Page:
The temporary exhibit celebrates New Zealand designers from the 1970s, as well as acknowledging the role that key retail figures played in the promotion of fashion-forward trends from around the world.
It was all pretty straight-forward, with vintage clothing displayed on vintage mannequins, and it all looked very much like what you’d have seen parading down the sidewalks in other countries during the same time period, though typically more conservative (NZers are not a flashy or particularly fashion-risky bunch, as a whole, and tend not to spend as much on clothing and jewellery as their more cosmopolitan counterparts).
You can see more pictures at my Flickr account here: NZ Fashion Museum – The Age of Aquarius — keeping in mind that this was the cutting-edge stuff for New Zealand.
The kind of thing you might have seen on the grittier streets of New York, London or Paris wasn’t really going to hit the fan down in kiwi country due to a much smaller youth population than these major urban centres — which ultimately results in a lower intensity impetus towards transgression and rebellion.
*FOR EXAMPLE: There wasn’t a trace of punk attitude anywhere in the exhibit, even though punk made distinct waves in the 70s and has been popping up in other fashion retrospectives; however, this may reflect more on the curators of this exhibit than actual New Zealand reality of the time, as the anti-establishment reverberations of feminism, sexual freedom, anti-war politics, indigenous rights and environmental concerns were definitely felt throughout NZ, just as they were felt elsewhere.
I literally stumbled across the Architecture + Women New Zealand 2013 exhibit in one of the old silos in Auckland’s Silo Park in the Viaduct Harbour area. I had no idea it was on, saw some signs, wandered into the building and was totally into it.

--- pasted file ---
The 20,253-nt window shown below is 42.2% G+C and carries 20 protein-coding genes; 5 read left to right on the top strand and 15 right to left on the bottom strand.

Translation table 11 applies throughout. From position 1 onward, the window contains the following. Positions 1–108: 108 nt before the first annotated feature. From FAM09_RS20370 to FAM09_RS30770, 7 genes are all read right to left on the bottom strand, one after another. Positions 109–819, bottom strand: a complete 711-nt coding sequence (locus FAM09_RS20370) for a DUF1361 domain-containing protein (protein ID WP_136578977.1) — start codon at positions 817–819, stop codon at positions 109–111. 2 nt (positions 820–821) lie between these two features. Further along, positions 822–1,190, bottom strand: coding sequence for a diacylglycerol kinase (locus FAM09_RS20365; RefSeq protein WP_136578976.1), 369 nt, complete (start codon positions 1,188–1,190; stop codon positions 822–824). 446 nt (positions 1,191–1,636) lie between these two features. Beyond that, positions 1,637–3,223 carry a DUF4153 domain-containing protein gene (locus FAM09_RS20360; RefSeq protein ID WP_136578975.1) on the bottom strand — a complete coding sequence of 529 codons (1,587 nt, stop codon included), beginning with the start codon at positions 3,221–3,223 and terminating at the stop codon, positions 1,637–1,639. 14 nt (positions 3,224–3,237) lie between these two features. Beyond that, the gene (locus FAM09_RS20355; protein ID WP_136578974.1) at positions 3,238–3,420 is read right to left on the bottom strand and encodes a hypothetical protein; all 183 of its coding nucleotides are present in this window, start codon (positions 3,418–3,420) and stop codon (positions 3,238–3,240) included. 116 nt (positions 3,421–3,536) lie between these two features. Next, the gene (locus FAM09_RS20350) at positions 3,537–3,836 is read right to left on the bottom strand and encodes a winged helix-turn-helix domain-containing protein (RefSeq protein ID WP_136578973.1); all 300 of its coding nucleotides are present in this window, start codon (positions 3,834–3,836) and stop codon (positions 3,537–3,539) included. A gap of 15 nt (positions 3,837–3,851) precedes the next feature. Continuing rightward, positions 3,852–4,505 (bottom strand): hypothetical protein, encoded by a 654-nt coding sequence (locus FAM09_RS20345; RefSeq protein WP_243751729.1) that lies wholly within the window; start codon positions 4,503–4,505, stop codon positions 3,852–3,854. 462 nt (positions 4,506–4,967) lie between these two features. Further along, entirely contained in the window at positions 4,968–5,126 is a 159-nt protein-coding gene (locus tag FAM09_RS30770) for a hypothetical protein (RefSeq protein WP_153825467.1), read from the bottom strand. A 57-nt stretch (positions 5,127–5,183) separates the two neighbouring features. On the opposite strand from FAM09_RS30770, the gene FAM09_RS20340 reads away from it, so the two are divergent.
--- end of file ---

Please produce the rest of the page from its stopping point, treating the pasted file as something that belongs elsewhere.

Unfortunately, I left the house with only my 75mm telephoto lens in my bag (I could have really used my 35mm for such cramped conditions) and I set my camera at too low a shutter speed to compensate for the dim interior lighting, resulting in photos that were mostly unusable (darn it!), but here’s one of a structure of glass panes placed near one of the windows:
I would have liked to have walked out with better, but I did learn just how low I can go with my shutter speed and still live to tell the tale. Apparently, not very low!
The Auckland On Water Boat Show came and went and all I got was this one picture of some workers setting up a tent:
I do, however, really like the picture with its “framed” workers, primary colours and tarps glowing in the sunlight.
*ADDITIONAL INFO: I received my invitation to the Patron’s Dinner at the Auckland Museum (I donated some money this year because I think the museum is worth supporting), and it’s a black tie affair. I’ve never done black tie before, never owned a tux, never bothered to even once think of attending an event that required formalwear of its guests, yet for some weird reason, I’m suddenly feeling the compulsion to buy myself a tux and go.
Midnight blue, of course.
Is this what it’s like to get older — that the words “black tie required” no longer bring out the rebel yell in me? In fact, I’m downright curious.
OMG, I’M TURNING INTO MY PARENTS.